One day he asked if I wanted to take a ride with him. Big Buick four-door sedan, no less. He wanted to show me something. We drove to a Taco Bell, picked up some burritos and went outback into a big park. He parked in a cul-de-sac away from curious eyes. We munched and yakked a while. Then he walked back of his sedan and opened the trunk. Inside, beautifully fitted into cases and racks was a small arsenal. He had a fascinating collection of weaponry, tools, equipment, radios, devices for local destruction, rations, you name it. He told me his group goes out into the deserts north and east of Los Angeles at least one weekend a month for their drills and bivouacs.

Out in Arkansas, there is a small college with strong Christian fiber. On their present day website, you will find a ringing endorsement from George W. Bush. Many years ago, when visited, one of the buildings at that college contained in a secure basement a very impressive mainframe computer with lots of whirling tape drives, air conditioning, serious-looking minders -- the whole deal. Among the collections on these data gatherers was a very lengthy list of people considered dangerous to the interests of quite right wing organizations. People in the computer room referred to this database as The Hit List for immediate implementation when "it" happened. The definition of "it" was fairly clear. Watch your back, in other words.

Several times while wandering about the southwestern states far out on backroads, I came across militia groups on outings. There are areas with dusty roads quite permanently blocked to prevent access to training areas. Training camps, like the kinds of places recently blasted to dust in Afghanistan, Sudan, Somalia, Yemen and other places unremarked upon.

These folks are intense, well equipped and quite convinced of their missions. The hardware they wander around carrying is very serious. For short term encounters what I have observed exceeds that available to local and state police. Armories throughout the southwestern states and, by extension, elsewhere are easy to penetrate and have been penetrated.

Who benefits from the disappeared militias?

Q. I don't understand how the present "administration" gets away with dismantling the environmental, ecological, civil rights, international agreements, etc. so fast?

A. The old fashioned phrase, Coup d'Etat, describes a non-democratic taking over of a government, for example. In a Coup it is important to control. Control media. Control military. Have the sympathy, cooperation and assistance of key power factors. The present "administration" has control.

Nominal "opposition" such as Democrats in Congress, puts on some show now and them, but goes along with the key items. Want a War On Terror? Only one member of Congress votes no. Want a preemptive strike on Iraq? Prominent Congressional Democrats, line up to endorse. Other governments represented by their politicians, when not stumbling over each other to do obeisance, mutter impotently for sound bites and photo sessions not run on American media. They rush to visit the While House for sound bites and photo sessions in feudal displays of fealty. Want to beat up on some local activists or such, call them "Terrorists" and have at it. Today's Uncle will send "advisors" and hardware galore.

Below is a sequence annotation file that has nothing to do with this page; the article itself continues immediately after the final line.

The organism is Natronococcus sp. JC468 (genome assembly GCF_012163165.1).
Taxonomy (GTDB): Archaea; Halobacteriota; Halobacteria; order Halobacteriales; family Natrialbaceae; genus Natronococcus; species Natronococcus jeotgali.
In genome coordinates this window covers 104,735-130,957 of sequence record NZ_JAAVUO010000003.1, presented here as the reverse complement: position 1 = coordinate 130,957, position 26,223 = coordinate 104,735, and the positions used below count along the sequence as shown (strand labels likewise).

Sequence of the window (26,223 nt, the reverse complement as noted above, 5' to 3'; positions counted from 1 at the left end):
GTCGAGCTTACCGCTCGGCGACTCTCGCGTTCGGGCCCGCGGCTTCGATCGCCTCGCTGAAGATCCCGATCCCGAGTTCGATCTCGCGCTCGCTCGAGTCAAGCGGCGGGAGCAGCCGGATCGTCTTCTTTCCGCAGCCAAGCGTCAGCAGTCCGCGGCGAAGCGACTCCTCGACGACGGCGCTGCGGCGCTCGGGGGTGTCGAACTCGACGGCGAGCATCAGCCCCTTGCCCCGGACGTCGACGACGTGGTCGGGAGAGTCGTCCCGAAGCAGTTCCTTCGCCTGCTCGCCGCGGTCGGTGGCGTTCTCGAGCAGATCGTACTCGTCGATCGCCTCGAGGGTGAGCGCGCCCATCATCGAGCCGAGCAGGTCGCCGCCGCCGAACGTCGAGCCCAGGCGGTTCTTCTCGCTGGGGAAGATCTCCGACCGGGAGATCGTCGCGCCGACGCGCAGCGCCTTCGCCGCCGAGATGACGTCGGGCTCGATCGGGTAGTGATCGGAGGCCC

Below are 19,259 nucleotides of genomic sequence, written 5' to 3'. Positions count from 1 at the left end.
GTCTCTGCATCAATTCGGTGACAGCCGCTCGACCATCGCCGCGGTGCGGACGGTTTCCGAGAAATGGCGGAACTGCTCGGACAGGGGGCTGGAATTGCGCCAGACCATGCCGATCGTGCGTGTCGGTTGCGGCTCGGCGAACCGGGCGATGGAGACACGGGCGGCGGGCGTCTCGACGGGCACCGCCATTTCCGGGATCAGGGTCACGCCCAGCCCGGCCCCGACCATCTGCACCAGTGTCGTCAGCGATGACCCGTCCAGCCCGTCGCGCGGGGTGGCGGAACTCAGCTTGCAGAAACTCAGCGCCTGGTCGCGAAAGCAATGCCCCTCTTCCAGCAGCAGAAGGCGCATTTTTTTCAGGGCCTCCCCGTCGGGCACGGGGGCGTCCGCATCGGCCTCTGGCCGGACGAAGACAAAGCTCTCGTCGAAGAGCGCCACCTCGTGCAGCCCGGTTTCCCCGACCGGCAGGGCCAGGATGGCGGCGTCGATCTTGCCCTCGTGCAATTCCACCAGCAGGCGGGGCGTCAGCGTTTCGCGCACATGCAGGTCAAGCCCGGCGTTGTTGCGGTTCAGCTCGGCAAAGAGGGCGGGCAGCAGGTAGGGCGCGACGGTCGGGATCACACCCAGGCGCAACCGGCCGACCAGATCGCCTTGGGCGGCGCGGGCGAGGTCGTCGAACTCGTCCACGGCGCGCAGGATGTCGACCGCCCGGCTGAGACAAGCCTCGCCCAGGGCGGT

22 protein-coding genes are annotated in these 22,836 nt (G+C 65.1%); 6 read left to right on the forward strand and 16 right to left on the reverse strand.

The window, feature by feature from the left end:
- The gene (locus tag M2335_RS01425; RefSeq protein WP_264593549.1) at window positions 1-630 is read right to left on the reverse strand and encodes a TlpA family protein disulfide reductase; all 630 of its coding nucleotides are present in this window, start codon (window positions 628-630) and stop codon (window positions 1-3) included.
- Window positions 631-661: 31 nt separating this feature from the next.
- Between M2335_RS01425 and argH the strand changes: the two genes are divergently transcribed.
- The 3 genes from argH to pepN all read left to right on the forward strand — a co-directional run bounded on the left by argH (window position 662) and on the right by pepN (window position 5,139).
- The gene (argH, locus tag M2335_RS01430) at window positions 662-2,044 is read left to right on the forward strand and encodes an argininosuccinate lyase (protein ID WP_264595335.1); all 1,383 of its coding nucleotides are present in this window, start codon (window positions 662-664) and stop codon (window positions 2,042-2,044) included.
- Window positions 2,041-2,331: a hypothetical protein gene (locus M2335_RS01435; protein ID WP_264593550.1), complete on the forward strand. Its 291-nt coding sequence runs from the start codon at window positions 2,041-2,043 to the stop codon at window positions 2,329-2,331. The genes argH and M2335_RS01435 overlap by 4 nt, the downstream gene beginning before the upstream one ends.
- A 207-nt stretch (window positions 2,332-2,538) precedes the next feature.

Your problem, Questioner, is that you are in 3D and the "administration" works in 1D or, sometimes, 2D. Actuality, whatever goes on out there to folks living there, is more like 4D. Nobody not there sees anything other than what comes through their perceptual networks. Actuality doesn't exist. Got it?

Control, no matter how acquired or seized, is the key point.

I assume that those presently in control make some basic assumptions about their ability to hold control. One, barring something quite unknown, perhaps unknowable at the moment, those folks could count on two years --2000-2002 -- during which they could get away with a great deal just by doing it. Two, during those two years, they could also do everything in their powers to manipulate the Congressional Elections of 2002 to end up with solid majorities in both houses of Congress. And then move forward to get elected apparently honestly in 2004. Notice I don't say "re-elected." Start a War on Terror. Find some Axis of Evil centered on weapons of mass destruction. Whip up media frenzies.

In parallel, we can note that elections in Europe are swinging strongly to rightist parties and candidates.

By quickly dismantling as much as possible in programs and legislation painfully achieved in decades of work, even if voted out and accepting that vote (remember Burma-Myanmar), it will take more decades to get back to pre-2000 levels assuming there is political will. Not a good assumption based on past performances.

Ask again who benefits.

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Milo Clark, a founding member of Swans, had it all: Harvard MBA, big house, three-car garage, top management... Yet, once he had seemingly achieved the famed American dream he felt something was missing somewhere. As any good executive he decided to investigate. Since then, he has become a curmudgeon and, after living in Berkeley, California, where he was growing bamboos, making water gardens, listening to muses, writing, cogitating and pondering, he has moved on to the Big Island in Hawaii where he creates thought forms about sunshine.

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Published July 1, 2002